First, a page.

Clean Energy Scenario Planning
How do we make sure that Hawai`i’s need for electricity will be met reliably and affordably for the years to come?
It takes careful consideration of likely future demand for electricity and selecting the best mix of energy resources to meet that demand. That choice is not a matter of “either/or.” Rather, an array of solutions will be needed, combining conservation and energy efficiency, renewable, new greener fuels, distributed generation technologies as well as clean and efficient center power plants.
To find the right mix, the Hawaiian Electric Companies previously used a process called Integrated Resource Planning (IRP) established by the Hawaii Public Utilities Commission in 1992. IRP was intended to forecast energy demand and analyze the best ways to meet it through demand-side and generation options. Hawaiian Electric, Maui Electric, and Hawaii Electric Light Company each undertook a separate IRP process for its service territory aiming to create a 20-year plan with a five-year action plan for implementation.
Today, the urgency is even greater for Hawai`i to reduce its dependence on imported fossil fuels and move more quickly toward locally-produced renewable energy and greater energy efficiency. In the Hawaii Clean Energy Initiative energy agreement, the parties recognized that a more dynamic and responsive process is needed. As energy needs and technologies are changing rapidly and are far less predictable, the parties agreed to develop a new Clean Energy Scenario Planning process to replace Integrated Resource Planning.
In May 2009, the Public Utilities Commission (PUC) opened a docket to formalize conversion to Clean Energy Scenario Planning. The Consumer Advocate and Kauai Island Utility Cooperative, along with the Hawaiian Electric Companies, were named parties in the docket. Parties and interveners have been working to develop a framework that responds to the PUC’s statement of issues. They include:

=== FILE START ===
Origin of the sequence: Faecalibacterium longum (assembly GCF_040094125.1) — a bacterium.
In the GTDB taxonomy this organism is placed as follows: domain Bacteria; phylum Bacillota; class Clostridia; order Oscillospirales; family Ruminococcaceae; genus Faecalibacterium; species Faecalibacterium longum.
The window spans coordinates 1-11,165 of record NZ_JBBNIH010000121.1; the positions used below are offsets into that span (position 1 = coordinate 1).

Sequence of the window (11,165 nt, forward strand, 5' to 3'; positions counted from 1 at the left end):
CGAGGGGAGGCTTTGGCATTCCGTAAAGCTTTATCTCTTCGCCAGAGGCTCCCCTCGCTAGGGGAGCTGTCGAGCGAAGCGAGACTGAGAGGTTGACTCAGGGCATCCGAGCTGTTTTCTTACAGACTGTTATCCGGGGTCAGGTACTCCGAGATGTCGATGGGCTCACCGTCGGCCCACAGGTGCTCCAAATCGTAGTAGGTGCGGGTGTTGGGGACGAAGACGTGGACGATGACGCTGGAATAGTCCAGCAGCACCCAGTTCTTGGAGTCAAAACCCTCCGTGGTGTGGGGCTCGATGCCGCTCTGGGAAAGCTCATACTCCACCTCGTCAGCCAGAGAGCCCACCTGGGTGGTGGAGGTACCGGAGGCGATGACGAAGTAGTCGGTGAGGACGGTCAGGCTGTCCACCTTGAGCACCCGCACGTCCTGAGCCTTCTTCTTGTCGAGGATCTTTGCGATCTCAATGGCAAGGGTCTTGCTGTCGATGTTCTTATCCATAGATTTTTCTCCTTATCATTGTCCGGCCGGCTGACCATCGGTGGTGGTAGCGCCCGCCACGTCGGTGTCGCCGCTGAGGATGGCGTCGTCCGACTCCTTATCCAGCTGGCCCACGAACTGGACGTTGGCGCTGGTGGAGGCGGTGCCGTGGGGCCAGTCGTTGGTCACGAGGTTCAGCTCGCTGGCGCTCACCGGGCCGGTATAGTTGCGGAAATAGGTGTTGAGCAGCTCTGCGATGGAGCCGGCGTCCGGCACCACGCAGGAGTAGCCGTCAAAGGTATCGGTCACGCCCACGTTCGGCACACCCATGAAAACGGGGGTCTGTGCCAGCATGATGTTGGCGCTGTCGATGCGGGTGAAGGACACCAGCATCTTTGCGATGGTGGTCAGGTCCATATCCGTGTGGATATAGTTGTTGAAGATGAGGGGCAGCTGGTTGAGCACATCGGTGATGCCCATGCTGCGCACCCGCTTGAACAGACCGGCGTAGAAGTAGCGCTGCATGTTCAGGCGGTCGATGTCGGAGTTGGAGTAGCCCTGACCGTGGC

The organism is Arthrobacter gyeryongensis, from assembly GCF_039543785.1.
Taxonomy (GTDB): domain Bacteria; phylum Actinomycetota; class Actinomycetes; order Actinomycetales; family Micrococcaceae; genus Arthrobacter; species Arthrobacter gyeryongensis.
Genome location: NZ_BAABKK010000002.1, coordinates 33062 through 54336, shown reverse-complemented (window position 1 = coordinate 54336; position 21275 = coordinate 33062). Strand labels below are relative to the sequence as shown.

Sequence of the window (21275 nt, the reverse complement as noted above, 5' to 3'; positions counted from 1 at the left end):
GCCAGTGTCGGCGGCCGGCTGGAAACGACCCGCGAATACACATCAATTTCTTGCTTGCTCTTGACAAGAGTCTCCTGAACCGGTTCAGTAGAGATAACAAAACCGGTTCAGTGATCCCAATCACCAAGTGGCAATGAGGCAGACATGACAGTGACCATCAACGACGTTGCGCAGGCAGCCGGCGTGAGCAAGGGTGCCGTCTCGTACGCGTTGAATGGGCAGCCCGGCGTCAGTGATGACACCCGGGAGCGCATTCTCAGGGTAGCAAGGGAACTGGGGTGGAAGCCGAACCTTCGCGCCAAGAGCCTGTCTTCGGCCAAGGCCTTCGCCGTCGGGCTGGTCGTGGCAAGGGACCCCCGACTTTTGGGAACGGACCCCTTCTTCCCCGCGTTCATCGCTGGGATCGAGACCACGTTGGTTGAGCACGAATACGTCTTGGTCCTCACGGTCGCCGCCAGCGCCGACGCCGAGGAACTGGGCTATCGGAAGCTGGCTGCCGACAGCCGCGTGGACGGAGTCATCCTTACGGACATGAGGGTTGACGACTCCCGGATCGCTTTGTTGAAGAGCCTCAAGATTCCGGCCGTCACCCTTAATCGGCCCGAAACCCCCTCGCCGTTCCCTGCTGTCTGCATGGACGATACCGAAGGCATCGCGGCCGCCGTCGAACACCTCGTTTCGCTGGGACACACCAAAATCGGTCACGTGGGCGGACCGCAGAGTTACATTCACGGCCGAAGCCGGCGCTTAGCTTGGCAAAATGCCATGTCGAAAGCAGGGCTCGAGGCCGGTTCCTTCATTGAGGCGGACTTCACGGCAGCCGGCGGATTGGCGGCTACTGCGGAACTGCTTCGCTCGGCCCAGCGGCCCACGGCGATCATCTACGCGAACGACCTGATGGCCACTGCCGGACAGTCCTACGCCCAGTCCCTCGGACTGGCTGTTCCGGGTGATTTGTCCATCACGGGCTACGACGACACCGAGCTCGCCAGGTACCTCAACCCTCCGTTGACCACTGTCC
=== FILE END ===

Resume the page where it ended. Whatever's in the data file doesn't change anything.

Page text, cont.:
What are the objectives of Clean Energy Scenario Planning and how do they differ from the objectives of Integrated Resource Planning?
- What is the basis for each of the proposed changes to Integrated Resource Planning and the question “Are these changes reasonable and in the public interest?”
- Should the proposed changes reflect differences between electric cooperatives (such as Kauai Island Utility Cooperative) and investor-owned utilities (such as the Hawaiian Electric Companies)?
- What should be the role of the state’s public benefits fee administrator, the independent contractor chosen by and reporting to the Public Utilities Commission that is responsible for energy efficiency programs and some demand-side management programs? Until mid-2009, these programs were administered by the Hawaiian Electric Companies and so automatically taken into account in Integrated Resource Planning.
To learn more about the proposed locational value maps, click here.
Updated October 2010